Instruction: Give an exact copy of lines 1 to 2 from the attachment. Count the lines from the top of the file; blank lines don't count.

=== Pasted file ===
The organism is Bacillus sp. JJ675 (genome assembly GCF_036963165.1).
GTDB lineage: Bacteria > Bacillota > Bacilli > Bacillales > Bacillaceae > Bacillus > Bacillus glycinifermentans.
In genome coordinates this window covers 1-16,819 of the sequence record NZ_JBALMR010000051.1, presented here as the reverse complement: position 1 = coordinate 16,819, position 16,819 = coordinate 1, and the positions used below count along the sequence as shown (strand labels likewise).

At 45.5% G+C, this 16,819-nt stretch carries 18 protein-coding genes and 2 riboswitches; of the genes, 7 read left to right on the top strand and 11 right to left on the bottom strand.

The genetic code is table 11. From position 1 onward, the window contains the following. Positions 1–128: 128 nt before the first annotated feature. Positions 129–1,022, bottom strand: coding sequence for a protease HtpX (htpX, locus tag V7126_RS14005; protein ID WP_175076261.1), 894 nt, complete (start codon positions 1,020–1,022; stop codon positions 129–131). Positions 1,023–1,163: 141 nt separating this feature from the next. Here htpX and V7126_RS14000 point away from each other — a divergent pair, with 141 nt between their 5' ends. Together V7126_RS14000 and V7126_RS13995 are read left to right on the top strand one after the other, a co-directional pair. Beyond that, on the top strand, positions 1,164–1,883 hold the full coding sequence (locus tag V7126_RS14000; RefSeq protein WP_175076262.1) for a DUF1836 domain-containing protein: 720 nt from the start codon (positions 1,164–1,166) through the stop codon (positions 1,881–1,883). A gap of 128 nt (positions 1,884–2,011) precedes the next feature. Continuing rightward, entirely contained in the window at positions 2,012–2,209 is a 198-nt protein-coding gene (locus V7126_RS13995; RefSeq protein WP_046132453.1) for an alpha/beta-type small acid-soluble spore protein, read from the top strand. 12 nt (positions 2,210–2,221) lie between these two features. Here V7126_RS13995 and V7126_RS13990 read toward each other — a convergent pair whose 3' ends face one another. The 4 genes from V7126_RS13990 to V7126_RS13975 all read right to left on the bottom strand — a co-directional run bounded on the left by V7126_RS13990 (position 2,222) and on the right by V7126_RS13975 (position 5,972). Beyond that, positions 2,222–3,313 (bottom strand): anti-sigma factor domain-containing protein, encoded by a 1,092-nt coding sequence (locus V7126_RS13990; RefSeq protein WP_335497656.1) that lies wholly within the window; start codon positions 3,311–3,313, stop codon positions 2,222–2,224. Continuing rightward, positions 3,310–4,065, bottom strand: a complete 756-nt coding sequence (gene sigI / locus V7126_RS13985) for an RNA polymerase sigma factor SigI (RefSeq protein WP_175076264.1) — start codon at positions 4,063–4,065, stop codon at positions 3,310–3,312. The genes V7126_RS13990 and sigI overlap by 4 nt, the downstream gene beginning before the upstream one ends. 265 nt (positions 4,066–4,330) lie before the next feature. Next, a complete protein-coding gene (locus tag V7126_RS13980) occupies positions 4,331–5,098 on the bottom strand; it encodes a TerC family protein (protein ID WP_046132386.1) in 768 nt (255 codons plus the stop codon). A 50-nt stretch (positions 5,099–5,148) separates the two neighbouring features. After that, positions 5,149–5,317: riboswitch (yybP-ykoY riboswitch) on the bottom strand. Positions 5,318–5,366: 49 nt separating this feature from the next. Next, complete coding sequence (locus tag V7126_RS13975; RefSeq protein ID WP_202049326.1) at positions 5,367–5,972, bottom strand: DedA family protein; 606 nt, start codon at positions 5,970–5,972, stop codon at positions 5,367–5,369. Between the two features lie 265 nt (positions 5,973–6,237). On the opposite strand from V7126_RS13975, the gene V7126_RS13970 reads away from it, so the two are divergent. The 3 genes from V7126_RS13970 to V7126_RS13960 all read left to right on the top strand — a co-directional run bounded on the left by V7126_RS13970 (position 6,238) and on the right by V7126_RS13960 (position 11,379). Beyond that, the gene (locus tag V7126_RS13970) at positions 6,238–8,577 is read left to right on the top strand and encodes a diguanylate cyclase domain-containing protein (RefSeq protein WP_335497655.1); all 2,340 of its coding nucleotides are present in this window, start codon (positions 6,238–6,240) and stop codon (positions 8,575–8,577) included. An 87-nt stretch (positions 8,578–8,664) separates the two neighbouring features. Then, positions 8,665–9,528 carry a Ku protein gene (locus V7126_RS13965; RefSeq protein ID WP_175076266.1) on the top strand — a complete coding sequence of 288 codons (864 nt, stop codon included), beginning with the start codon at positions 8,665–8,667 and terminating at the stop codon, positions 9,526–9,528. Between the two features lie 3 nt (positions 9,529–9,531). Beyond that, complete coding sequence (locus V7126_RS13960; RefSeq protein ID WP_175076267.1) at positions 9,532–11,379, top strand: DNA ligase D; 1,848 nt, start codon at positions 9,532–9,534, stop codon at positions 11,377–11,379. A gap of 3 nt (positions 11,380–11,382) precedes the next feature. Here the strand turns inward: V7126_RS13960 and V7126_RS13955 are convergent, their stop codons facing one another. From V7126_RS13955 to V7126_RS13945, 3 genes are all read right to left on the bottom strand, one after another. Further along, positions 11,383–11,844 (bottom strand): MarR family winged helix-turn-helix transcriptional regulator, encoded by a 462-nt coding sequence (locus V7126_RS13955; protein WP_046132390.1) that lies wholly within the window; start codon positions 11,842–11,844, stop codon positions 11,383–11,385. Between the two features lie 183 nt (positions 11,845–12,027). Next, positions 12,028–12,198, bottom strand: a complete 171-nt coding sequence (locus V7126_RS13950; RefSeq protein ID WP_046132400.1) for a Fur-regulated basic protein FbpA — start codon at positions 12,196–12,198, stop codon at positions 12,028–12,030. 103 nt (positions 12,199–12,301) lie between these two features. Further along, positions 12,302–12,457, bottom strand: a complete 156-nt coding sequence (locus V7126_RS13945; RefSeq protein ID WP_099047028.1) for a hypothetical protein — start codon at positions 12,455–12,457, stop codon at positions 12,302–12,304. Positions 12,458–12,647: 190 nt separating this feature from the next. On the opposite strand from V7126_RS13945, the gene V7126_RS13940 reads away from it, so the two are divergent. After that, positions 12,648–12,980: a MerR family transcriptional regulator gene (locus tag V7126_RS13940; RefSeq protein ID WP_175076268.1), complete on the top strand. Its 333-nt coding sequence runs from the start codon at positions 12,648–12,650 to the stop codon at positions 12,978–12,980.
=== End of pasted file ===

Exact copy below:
The organism is Bacillus sp. JJ675 (genome assembly GCF_036963165.1).
GTDB lineage: Bacteria > Bacillota > Bacilli > Bacillales > Bacillaceae > Bacillus > Bacillus glycinifermentans.